Union activists distributed fliers at nearly 100 McDonald’s restaurants nationwide Thursday, December 18, encouraging workers and customers to support federal legislation designed to make it easier for workers to unionize.
Members of the Service Employees International Union took the action in response to Oak Brook, Illinois-based McDonald’s Corp.’s encouraging restaurant owners to oppose the proposed Employee Free Choice Act, a union spokeswoman said.
“We want people to support the Employee Free Choice Act so workers have the right to organize without fear and harassment,” the spokeswoman said. “It remains to been seen whether McDonald’s will stop its lobbying activity against the bill.”
The bill, currently pending in Congress and supported by President-elect Barack Obama, would eliminate secret ballots in union organizing votes and allow unions to organize a workplace by obtaining the signatures of a majority of the employees on registration cards.
Business interests vigorously oppose the so-called card-check bill, which is a centerpiece of organized labor’s efforts to reverse a decades-long slide in union membership by breaking into industries like fast-food restaurants, where organizing efforts have had little success.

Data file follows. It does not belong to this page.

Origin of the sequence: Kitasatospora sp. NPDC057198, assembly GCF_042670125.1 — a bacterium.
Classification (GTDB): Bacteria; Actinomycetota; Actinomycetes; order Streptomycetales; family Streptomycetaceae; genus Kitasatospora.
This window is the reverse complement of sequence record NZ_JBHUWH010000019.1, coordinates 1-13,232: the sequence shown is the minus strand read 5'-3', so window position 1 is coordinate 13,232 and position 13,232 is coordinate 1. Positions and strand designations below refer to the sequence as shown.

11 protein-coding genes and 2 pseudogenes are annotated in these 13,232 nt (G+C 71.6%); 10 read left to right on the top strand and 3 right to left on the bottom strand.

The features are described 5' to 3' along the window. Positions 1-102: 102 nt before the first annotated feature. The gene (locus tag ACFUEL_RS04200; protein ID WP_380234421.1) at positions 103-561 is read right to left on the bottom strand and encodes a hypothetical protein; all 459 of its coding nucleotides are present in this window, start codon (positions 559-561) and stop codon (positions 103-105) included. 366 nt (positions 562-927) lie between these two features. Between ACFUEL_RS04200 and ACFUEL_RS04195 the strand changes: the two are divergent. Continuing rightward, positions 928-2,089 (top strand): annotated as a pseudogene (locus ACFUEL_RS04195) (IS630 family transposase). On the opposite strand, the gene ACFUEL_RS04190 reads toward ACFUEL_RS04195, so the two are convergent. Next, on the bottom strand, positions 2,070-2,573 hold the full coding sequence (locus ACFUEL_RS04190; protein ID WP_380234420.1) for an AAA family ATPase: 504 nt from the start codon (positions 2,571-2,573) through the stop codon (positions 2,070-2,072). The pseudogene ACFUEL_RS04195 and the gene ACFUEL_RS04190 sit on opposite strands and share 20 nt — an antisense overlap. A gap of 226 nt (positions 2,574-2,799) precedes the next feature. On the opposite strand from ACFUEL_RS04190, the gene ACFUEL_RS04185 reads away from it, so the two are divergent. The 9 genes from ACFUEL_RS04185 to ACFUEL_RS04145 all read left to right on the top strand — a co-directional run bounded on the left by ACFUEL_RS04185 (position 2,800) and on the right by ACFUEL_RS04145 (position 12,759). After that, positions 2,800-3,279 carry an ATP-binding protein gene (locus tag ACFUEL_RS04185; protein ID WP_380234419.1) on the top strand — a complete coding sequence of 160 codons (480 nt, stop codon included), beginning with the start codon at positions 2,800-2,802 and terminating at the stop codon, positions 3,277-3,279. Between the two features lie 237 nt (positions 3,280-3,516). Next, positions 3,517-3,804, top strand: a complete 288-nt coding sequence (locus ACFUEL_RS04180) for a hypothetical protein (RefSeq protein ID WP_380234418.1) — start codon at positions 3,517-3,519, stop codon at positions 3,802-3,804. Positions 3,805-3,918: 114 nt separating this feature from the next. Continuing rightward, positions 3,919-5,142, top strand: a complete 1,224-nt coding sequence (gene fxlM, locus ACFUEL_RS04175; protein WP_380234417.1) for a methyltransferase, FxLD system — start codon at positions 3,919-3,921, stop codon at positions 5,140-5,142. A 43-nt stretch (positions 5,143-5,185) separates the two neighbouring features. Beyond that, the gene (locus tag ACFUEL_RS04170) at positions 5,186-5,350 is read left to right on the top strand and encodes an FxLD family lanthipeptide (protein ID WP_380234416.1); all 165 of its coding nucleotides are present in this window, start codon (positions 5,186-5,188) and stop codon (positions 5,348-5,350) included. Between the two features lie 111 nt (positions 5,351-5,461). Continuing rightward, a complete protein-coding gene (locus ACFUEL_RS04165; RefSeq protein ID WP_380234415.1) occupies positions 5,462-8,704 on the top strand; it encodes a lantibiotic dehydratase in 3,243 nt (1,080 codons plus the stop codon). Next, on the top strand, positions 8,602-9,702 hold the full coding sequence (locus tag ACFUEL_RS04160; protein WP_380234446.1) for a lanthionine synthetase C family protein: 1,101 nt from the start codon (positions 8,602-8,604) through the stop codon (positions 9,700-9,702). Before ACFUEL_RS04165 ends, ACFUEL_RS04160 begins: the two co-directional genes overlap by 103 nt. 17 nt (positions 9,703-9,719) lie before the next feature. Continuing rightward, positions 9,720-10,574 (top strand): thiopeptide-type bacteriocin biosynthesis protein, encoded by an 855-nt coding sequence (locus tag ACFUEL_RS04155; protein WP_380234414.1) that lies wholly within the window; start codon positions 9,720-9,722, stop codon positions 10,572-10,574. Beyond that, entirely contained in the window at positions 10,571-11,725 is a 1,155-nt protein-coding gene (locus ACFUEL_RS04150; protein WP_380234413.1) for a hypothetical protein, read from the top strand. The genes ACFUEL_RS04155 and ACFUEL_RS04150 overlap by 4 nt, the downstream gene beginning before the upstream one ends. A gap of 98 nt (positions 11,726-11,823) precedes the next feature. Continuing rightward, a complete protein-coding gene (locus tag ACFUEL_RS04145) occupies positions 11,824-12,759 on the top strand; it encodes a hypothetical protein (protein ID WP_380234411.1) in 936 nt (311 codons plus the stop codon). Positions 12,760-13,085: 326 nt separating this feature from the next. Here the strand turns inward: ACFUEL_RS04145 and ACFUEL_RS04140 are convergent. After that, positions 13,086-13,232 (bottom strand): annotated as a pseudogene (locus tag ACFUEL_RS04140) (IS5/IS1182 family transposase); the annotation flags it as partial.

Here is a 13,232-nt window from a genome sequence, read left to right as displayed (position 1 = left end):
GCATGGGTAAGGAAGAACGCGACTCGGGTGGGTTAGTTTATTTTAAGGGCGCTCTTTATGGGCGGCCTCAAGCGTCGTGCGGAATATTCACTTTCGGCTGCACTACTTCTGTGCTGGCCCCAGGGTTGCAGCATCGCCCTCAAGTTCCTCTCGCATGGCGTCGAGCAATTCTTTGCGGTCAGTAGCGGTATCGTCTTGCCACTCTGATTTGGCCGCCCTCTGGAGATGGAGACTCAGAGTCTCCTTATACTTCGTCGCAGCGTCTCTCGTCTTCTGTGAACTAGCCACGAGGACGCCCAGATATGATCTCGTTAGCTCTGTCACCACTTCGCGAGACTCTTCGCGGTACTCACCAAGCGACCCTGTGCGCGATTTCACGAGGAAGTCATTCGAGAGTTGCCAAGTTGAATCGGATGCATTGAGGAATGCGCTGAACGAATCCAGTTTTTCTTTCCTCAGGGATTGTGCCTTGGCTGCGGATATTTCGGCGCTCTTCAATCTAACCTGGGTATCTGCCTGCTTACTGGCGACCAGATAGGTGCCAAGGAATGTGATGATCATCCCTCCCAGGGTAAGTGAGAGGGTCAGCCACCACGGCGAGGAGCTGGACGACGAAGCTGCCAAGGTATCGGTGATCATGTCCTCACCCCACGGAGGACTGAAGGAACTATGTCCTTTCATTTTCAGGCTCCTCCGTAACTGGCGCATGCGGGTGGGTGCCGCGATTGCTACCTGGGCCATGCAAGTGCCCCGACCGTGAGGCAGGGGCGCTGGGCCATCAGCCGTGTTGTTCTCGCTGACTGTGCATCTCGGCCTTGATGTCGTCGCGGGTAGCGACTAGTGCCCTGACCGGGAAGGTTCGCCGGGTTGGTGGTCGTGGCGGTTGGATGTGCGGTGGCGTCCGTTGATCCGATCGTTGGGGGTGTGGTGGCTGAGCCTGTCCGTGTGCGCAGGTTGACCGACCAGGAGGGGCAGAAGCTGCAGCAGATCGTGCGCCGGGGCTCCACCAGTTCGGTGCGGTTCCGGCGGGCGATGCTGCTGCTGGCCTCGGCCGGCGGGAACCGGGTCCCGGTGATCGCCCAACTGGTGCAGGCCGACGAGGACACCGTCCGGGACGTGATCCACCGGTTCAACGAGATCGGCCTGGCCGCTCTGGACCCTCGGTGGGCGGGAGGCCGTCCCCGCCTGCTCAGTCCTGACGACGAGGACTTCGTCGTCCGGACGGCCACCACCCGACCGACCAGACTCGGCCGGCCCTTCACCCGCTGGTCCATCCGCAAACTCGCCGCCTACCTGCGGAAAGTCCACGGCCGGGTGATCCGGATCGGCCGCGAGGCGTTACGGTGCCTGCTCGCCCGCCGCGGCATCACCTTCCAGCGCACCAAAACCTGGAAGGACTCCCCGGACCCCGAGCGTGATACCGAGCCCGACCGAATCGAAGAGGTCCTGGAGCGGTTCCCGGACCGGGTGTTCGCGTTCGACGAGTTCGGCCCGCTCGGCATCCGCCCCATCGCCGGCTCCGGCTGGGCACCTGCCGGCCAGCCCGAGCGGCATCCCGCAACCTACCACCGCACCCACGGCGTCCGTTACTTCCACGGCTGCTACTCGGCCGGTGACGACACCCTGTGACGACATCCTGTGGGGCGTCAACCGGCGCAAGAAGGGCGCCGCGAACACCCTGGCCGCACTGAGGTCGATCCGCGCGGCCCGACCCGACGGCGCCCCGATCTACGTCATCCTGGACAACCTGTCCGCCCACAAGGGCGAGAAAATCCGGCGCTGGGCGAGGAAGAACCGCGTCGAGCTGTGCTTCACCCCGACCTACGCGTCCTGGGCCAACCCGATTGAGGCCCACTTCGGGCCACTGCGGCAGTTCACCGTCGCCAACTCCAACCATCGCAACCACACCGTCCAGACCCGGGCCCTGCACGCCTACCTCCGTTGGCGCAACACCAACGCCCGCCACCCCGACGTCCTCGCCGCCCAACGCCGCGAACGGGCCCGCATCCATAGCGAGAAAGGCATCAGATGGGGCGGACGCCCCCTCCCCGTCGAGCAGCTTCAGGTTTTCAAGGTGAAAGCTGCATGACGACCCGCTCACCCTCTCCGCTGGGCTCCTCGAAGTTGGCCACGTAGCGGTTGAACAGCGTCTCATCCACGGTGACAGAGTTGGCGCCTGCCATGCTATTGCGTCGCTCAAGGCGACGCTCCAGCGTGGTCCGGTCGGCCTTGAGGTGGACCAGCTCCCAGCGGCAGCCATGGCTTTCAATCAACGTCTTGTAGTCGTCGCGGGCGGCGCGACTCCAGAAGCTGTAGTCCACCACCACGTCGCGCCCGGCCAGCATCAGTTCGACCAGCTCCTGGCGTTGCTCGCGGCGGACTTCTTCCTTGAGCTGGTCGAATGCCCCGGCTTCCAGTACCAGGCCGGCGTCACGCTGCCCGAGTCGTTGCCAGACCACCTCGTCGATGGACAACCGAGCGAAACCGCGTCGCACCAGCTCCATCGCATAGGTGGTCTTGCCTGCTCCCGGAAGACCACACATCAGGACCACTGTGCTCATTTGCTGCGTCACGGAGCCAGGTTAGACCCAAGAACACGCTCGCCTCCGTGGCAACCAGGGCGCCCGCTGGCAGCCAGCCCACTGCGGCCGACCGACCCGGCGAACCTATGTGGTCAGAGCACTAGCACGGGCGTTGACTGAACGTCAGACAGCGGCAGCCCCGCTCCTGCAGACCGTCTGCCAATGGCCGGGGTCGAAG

McDonald’s USA president Don Thompson urged 2,400 franchisees to “contact your U.S. senators and representatives to oppose” the Employee Free Choice Act in a November 25 memo. He also indicated that McDonald’s formed a “response team” to help franchisees “actively participate in the opposition to the EFCA.”
McDonald’s didn’t return calls late Thursday, but issued a statement to the union indicating the purpose of the memo was to “inform and educate our system about legislation that could impact their business,” adding that “McDonald’s is not engaged in an anti-union campaign.”
Filed by David Sterrett of Crain’s Chicago Business, a sister publication of Workforce Management. To comment, e-mail email@example.com.
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